|In U.S. |
Wednesday, February 27, 2013
3:30 - 4:30 pm Eastern Time
Family participation in education is a much more significant predictive of students' academic success than family socioeconomic status. The more intensely parents are involved, the more beneficial the achievement effects. The more parents participate in schooling, in a sustained way, at every level—in advocacy, decision-making and oversight roles, as fund-raisers and boosters, as volunteers and paraprofessionals, and as home teachers—the better for student achievement. Find out about ways your school can overcome challenges and enhance parent engagement.
Dr. Jean Strait, Director of the Center for Excellence in Urban Teaching, brings a wealth of firsthand experience in the classroom—having taught reading, literacy, and educational psychology in higher education for the past 20 years. She has also developed and led urban teacher programs with service-learning components at two-year and four-year colleges throughout the Twin Cities. In addition, Dr. Strait has created programs to train adults in the Dakota Language and has helped refugee teachers become licensed in Minnesota. “Literacy is at the heart of all my teaching,” she says.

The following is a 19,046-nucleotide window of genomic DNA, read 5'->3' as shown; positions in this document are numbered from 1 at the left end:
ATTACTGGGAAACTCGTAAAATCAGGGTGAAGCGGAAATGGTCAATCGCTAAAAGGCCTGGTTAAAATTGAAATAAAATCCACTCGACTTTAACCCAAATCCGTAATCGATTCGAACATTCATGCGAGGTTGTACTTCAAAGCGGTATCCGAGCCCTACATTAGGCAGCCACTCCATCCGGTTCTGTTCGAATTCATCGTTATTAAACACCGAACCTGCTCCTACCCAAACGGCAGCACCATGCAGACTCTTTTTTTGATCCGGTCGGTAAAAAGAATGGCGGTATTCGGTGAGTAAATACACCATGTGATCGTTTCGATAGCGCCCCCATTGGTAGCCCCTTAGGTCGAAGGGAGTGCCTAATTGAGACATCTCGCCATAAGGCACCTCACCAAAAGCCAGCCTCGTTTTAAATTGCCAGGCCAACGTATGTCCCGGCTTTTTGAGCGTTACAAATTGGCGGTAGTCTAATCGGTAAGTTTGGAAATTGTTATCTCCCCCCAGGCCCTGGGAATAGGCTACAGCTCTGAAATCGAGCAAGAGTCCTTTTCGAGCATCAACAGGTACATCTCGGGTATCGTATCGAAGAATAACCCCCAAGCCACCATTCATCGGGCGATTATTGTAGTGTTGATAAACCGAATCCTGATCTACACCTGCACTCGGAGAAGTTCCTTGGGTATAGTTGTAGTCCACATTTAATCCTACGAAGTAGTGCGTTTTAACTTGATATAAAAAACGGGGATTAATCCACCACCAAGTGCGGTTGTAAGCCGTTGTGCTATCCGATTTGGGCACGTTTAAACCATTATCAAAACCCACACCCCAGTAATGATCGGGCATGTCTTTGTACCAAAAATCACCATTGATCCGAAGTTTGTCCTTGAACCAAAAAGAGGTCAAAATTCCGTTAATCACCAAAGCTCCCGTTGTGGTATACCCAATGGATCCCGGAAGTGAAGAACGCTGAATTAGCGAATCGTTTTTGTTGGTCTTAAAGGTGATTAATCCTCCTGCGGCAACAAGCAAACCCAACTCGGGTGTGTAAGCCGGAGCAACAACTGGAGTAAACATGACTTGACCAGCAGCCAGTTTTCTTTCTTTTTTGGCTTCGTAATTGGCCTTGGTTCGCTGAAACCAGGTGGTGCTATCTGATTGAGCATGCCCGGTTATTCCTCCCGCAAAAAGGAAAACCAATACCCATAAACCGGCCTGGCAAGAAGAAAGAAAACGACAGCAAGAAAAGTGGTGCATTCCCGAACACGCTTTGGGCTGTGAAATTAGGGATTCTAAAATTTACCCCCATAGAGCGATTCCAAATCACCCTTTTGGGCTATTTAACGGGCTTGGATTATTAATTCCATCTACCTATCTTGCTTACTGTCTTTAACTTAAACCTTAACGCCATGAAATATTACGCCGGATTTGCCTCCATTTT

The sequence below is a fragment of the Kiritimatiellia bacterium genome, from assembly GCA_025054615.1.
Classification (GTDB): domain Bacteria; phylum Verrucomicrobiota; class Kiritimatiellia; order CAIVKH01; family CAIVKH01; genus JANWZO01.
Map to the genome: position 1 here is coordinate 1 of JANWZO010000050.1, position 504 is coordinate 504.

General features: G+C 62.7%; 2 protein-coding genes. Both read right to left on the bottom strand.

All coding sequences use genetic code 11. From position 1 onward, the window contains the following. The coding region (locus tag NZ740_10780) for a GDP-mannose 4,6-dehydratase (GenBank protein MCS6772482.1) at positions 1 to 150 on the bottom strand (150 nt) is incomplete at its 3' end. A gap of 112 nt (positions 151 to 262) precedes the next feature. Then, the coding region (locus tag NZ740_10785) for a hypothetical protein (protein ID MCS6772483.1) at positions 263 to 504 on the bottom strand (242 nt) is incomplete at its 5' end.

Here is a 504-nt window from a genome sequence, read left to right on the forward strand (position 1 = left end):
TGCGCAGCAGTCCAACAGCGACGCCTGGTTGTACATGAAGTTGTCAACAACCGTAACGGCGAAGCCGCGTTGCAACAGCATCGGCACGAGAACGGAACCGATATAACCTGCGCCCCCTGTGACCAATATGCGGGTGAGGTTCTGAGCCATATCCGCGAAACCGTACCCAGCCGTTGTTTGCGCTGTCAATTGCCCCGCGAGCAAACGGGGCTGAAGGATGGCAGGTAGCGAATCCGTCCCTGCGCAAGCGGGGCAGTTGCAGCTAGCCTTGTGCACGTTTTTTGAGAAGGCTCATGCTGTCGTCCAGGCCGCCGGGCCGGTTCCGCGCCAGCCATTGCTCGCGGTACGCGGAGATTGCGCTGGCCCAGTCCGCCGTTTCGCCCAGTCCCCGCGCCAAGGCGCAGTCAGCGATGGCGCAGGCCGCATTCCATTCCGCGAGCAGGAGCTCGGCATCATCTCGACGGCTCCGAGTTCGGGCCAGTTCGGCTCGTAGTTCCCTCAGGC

Robert Rivera is the Assistant Director of Hamline University’s Center for Excellence in Urban Teaching. He works effectively with (CEUT) partnerships, which include schools/districts, organizations, and the communities. Robert also provides parents with training on how to be advocates for their students as well as practical strategies to support the children’s achievements. His background in urban education and classroom management experience helps him support both tutor and parent mentors. His history as a first generation urban student in Los Angeles, CA, gives him great insight into the plight of our urban students in the Twin Cities.
Solutions is produced by Clemson University Broadcast Productions in partnership with NDPC/N, with support from Catapult Learning and Penn Foster.